Light the night

by Amanda di Gregorio

The Leukemia and Lymphoma Society of Canada Fundraiser

Since its first Light the Night event, The Leukemia and Lymphoma Society of Canada (LLSC) has been corralling funds and grassroots support with growing rates each year. Participation rates have risen from an initial 150 supporters to 6,000 participants, and over one million dollars has been raised annually for the last two years.

The Montreal walk-a-thon event, also taking place in over 200 communities across North America, will be held on Saturday October 13 at Parc Jean Drapeau. “Every year we get better, and this is an annual event. So on a deeper level, it becomes a commemoration ritual for our community in many ways,” says LLSC president Alicia Talarico. “I think the really important thing that we strive for is creating a space for all sorts of different people connected to this issue to find inspiration and healing.” 

The LLSC’s mission is to find cures for blood cancers such as leukemia, Hodgkin’s disease and lymphoma, while educating about the conditions and enhancing the quality of life of those suffering from the diseases as well as those who care for them. This year, as in the past, groups of volunteers who have raised funds will join together for a 5-kilometre walk around the park’s Circuit Gilles Villeneuve at sunset. “You get to see the same families year after year, either coming together in celebration of a loved one who has survived their battle with blood cancer or to collectively remember and honour those they’ve lost to the disease,” Talarico explains.

Coloured lanters held by participants illuminate the evening walk: current patients and survivors carry white lanterns, supporters and community members hold red lanterns while gold lanterns are held high in memory of lives lost to blood cancers. “In a visual way, these lights communicate your reasons for coming out and showing support,” points out Catalina Jimenez, LLSC outreach consultant. “Even if it’s your first time, you can connect with the people around you and understand their reasons for joining in and pledging their support for the cause.”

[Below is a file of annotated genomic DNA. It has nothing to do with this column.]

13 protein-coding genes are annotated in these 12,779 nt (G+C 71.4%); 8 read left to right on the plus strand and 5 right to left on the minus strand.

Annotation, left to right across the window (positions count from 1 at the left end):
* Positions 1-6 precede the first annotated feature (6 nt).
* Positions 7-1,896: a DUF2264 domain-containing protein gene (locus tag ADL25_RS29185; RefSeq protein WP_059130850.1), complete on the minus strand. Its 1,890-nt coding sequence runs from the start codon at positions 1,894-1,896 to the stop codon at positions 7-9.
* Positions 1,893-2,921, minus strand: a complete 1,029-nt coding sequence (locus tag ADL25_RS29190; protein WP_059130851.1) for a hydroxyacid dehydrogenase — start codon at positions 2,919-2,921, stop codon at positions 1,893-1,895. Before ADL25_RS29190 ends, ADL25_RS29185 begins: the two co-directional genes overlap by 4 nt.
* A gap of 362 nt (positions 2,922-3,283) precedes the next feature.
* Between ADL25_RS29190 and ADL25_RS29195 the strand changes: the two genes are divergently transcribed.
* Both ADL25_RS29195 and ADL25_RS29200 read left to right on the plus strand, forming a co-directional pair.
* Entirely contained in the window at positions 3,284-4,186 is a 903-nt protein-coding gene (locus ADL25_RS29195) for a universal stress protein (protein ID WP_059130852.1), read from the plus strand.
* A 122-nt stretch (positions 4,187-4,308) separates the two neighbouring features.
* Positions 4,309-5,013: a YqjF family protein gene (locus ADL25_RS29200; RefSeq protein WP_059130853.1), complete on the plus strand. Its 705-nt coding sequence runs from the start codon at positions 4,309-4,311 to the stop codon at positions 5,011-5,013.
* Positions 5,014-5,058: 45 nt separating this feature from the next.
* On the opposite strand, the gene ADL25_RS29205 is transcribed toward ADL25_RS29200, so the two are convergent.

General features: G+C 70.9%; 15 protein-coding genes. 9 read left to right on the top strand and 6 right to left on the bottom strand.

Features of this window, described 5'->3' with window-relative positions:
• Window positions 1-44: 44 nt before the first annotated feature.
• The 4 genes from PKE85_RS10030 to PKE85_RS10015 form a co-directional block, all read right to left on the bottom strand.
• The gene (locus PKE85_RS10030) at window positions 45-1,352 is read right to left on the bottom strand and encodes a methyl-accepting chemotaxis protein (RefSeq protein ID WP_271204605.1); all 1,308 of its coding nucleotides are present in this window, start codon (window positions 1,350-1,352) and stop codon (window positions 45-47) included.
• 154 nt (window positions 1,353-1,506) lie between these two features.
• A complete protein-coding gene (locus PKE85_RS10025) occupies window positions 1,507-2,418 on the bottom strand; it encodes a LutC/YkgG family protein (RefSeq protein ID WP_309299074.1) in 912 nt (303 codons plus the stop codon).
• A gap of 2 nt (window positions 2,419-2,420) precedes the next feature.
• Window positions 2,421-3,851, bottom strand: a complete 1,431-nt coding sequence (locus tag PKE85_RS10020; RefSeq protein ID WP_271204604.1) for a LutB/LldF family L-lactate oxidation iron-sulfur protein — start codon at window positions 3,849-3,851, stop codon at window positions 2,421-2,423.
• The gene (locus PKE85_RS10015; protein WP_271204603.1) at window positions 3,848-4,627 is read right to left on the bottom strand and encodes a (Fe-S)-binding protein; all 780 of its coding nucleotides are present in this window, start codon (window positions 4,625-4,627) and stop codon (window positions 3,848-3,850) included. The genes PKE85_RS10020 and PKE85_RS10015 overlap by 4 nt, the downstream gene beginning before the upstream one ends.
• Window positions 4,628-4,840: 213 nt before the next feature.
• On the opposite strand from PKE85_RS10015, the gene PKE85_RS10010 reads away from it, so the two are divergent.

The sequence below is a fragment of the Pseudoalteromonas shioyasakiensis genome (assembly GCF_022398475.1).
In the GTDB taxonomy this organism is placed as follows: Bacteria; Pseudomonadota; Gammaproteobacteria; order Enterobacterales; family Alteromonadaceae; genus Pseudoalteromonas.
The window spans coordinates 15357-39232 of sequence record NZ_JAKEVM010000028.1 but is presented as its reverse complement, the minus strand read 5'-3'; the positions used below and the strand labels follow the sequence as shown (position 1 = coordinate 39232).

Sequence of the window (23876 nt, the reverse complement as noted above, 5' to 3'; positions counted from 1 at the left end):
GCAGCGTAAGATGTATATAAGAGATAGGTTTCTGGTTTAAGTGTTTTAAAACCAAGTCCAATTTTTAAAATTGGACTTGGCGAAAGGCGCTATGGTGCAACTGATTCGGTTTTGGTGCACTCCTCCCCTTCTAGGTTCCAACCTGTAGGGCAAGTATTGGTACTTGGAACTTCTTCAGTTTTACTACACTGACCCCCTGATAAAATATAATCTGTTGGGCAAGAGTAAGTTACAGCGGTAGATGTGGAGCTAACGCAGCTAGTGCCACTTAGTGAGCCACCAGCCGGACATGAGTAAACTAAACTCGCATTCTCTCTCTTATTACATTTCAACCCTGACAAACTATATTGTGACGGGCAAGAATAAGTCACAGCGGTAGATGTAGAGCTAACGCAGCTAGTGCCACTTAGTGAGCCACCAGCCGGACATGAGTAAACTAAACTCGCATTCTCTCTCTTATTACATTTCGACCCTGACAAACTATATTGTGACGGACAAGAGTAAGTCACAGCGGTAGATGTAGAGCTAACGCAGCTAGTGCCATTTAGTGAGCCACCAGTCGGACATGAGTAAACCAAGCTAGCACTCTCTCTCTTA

Throughout her many years with the LLSC, Jimenez says she is “beyond inspired by the leadership seen every year in the Italian community.” John Brandone, co-president of the LLSC’s volunteer leadership committee for the past four years alongside John Marcovecchio, has been a volunteer for 14 years now. His daughter Alyssa was diagnosed with AML leukemia as a child, with slim odds of defeating the disease. But thanks to treatments and support, she beat her cancer within six months. Brandone and his family heard about the event a year later, when the walk-a-thon was in its second year. They’ve been participating ever since. “There’s a special place for the Italian community in my heart,” says Brandone, “All the friends, all the family, they always seem to come together to try and help however they can. I can attest to how many of the same faces come back year after year to be a part of this incredible event.”

His daughter Alyssa now works at the LLSC and has found meaning in educating people about the disease and organizing the event that introduced her family to a larger community of resources, support, families and survivors. “We’ve established relationships and real bonds over the course of 13 years,” Brandone explains. “Together we are helping so many others. In a way, something so tragic in my family’s life turned out to be such a source of light for us in the end.”

To learn more about this year’s Light the Night walk or to get involved, go to www.lightthenight.ca or call 514 875-1000, extension 1015